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Choosing a uni degree: here’s what not to do

As a first generation Australian, ANERI UPADHYAY let societal expectations dictate her career path. Here’s what she learned.

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In my career in Campus Recruitment for KPMG, I represent one of Australia’s largest professional services at universities, engaging with students, raising awareness of job opportunities at career fairs, and conducting university presentations.

In every facet of the job, I get to use skills that come naturally to me – public speaking, event management, and using my people skills to help others meet their career goals.

I love what I do and do what I love. But it wasn’t always like this.

Would you imagine that years ago, I was stuck behind a desk, reading old court cases for a degree I struggled in? Then pivoted to an accounting cadetship that I equally disliked?

Every step of the way, I’d listened to every other voice but my own. I was so scared of failure that I never stepped out of the box.

Now I spend my days making sure young graduates don’t make the same mistakes.

* * *

“What do you want to be when you grow up?”

We’ve all been asked this question. At a young age we are often pressured to start thinking about what our future is going to look like. Unfortunately, for many that thought is limited to the profession they are going to choose and the type of life that is going to enable them to have.

We forget to ask ourselves the more important questions such as “Does this future look sustainable?” or “Will it make me happy?”

In high school, I was not particularly inclined towards one profession or another, but what I knew for sure was that I needed to make the most of the opportunity my migrant parents had worked so hard to provide me.

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aneri upadhyay kpmg
Aneri at her current role in campus recruitment. Source: supplied

I believed I would bring prestige to my family if I was to become a doctor, engineer, accountant, or lawyer.

Deciding on which one of these professions I would be best suited for, was difficult. I believed that my good grades in business studies and mathematics were a sign of proficiency, so I should lean towards a career in accounting or financial advisory.

I ended up selecting a Bachelor of Commerce.

However, a single degree appeared to be very basic. I believed this would not be comparable to studying medicine or engineering, so I decided to double up my degree and enrol in a Bachelor of Law as well.

On reflection, my decision making was poor. I did not consider my own strengths and passions, but rather focused on working towards a profession that would be ‘respected’ by my community.

At uni, I began to notice that I was not performing to my ability, and my grades reflected this. I was not enjoying Law: researching and reading were fundamental in getting good grades, and I did not enjoy either endeavour. This led to my marks dropping, and I could not figure out why, given I was putting in the same effort as always. A confidence-drop followed, and a toll on my mental health.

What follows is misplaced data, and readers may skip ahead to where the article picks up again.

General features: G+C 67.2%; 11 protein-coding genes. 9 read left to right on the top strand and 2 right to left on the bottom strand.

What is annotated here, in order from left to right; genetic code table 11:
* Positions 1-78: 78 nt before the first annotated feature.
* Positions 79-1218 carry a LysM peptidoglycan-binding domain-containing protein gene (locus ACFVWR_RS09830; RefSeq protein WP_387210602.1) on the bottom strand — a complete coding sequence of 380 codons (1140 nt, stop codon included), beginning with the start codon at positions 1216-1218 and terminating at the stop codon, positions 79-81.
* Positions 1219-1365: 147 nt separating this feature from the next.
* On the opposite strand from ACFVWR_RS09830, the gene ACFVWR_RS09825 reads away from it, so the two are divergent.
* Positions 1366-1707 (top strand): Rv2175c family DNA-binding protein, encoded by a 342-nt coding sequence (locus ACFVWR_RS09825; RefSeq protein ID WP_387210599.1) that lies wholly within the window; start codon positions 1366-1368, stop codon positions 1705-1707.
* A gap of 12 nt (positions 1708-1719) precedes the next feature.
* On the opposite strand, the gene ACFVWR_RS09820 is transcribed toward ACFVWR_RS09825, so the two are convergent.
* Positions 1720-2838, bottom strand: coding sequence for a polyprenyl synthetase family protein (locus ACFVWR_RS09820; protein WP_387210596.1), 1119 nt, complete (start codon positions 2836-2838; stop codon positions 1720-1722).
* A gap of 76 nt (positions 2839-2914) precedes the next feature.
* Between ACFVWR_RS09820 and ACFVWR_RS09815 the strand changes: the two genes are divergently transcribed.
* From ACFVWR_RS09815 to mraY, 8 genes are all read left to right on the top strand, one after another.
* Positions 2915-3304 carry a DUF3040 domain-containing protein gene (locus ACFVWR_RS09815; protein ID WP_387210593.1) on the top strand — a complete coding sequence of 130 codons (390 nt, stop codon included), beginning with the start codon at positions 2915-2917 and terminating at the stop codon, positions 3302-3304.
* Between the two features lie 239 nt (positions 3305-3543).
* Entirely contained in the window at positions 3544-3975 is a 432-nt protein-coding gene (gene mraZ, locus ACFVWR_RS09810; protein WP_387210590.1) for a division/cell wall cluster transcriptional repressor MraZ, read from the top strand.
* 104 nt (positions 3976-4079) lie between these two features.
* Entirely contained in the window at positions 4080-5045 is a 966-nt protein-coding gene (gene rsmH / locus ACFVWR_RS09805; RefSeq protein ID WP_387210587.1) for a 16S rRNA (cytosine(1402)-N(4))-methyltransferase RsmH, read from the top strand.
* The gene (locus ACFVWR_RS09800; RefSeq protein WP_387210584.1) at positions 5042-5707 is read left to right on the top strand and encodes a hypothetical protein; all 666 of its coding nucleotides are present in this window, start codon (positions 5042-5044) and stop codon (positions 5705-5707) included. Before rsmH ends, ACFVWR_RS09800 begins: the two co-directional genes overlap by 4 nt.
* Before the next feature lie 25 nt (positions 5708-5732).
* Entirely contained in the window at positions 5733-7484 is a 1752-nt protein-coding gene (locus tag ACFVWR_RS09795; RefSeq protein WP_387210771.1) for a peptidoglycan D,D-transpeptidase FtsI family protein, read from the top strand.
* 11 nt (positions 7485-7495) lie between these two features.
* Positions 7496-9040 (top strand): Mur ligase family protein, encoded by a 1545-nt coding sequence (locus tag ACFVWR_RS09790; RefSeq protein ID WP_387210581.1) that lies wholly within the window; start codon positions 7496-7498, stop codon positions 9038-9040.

As an easy fix, I started to focus on Accounting and Commerce rather than Law.

Amidst all of this, I managed to secure a cadetship in a mid-tier accounting firm. I spent two years working there, and in this time, I realised that I could not see myself working in the profession long term. I was shattered.

I had spent years pursuing two degrees that I did not like, accumulated a large HECS debt, and was still lost when it came to my career.

Working and pursuing studies in fields I was not passionate about showed up on my transcript and in my work ethic. It took me longer to finish my degree, it led to me being unable to convert my cadetship into a graduate role. I felt like a failure and a disappointment.

But when you hit rock bottom, the only way to go is up.

And so I got right down to the basics, and analysed my own strengths and passions.

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Source: supplied

I had always enjoyed public speaking.

I had proven skills in event management.

My people skills were considerable.

I decided on developing a career where I would utilise these inherent talents.

Through some trial and error, and the support of my family and boyfriend (now husband), I have built up my current career in Campus Recruitment.

There’s a spring in my step as I get to work every morning.

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aneri upadhyay
Source: supplied

Today, my own career trajectory is constantly in my mind as I go about my daily job.

As the next generation come through university, it is important for them to understand that passions, interests, and priorities will change as they grow older.

It is just as important for the older generation to understand that large organisations are placing less emphasis on degrees, and that students should no longer be participating blindly in a rat race.

My personal goal whilst on Campus is to engage with students and help them understand and unravel their own strengths. To help students realise their passions, I make sure to start conversations by asking them the inevitable and (in my case, dreaded) question:

“What do you want to be when you grow up, and why?”

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